But for the clever and creative, there are other ways to fix one’s star to the Olympic wagon — and Nike is the reigning champion at capturing the Olympic magic without actually paying to sponsor the Olympics.

Didn’t notice? Well, that’s part of winning — doing it with subtle style.

Nike 1996: The Gold Standard In Stealing The Spotlight (Part 1)

In 1996, Nike got a picture-perfect Olympic moment for its brand. Sprinter Michael Johnson took the gold in the 400-meter dash, and looked astonishingly good doing it.

Especially because he was wearing a particularly stylish pair of $30K custom Nike shoes — gold colored (how appropriate) with a bright red, prominently displayed Nike swoosh. Those shoes caught the eyes of millions of Americans, particularly when they made an extra appearance slung over his shoulder on the cover of TIME a week later. A craze was born and sales spiked.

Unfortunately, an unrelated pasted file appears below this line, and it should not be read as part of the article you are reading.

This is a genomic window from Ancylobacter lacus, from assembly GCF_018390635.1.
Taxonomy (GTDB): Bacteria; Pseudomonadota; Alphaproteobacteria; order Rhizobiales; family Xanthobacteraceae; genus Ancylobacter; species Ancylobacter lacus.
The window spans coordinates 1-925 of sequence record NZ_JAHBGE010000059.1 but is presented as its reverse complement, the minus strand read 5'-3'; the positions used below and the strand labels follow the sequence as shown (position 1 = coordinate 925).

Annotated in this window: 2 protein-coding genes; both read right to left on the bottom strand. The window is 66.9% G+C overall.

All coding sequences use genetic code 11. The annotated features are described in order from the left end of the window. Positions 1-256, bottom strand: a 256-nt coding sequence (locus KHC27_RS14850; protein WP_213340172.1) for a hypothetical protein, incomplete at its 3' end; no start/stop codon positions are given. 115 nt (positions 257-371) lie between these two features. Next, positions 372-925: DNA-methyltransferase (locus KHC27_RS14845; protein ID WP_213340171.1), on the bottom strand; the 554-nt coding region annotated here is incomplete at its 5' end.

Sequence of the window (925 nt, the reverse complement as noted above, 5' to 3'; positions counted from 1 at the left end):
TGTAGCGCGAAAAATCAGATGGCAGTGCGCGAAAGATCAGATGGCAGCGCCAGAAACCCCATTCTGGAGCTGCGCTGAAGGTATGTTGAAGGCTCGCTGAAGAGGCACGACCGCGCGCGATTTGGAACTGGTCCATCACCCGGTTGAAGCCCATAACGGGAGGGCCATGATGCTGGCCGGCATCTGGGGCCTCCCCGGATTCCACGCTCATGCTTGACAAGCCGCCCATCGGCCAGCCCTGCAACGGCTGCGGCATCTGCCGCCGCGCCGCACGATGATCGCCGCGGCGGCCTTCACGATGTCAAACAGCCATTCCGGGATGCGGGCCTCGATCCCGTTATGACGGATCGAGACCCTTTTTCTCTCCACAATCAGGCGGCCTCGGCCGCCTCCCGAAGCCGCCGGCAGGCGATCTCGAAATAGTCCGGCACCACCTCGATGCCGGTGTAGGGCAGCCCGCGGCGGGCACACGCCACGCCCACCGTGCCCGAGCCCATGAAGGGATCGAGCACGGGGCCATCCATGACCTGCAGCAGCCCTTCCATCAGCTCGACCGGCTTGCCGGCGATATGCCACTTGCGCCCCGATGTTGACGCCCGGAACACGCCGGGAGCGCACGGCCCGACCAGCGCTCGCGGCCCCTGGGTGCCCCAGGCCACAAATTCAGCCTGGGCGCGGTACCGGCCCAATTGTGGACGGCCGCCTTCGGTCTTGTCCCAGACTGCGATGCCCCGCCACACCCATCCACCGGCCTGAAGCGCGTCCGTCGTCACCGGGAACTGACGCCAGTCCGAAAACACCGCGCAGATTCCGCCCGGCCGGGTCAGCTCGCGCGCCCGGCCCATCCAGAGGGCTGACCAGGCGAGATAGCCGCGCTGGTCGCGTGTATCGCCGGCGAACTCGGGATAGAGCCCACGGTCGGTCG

There is just one problem with that perfect Olympic moment: Nike pretty much stole it from Reebok, the official sponsor of the 1996 games.

And so the rules changed.

Athletes are still allowed to wear the brands of their choosing for race day apparel like shoes, but, thanks to Nike and Johnson, if an athlete's gear isn’t made by the Game’s official sponsor (Adidas) then the home audience won’t see a logo.

So, of course, Nike got the message and never again tried to steal the Olympic spotlight. If they wanted the biggest stage in the world they learned they had to pay through the nose for it, just like everyone else. Right?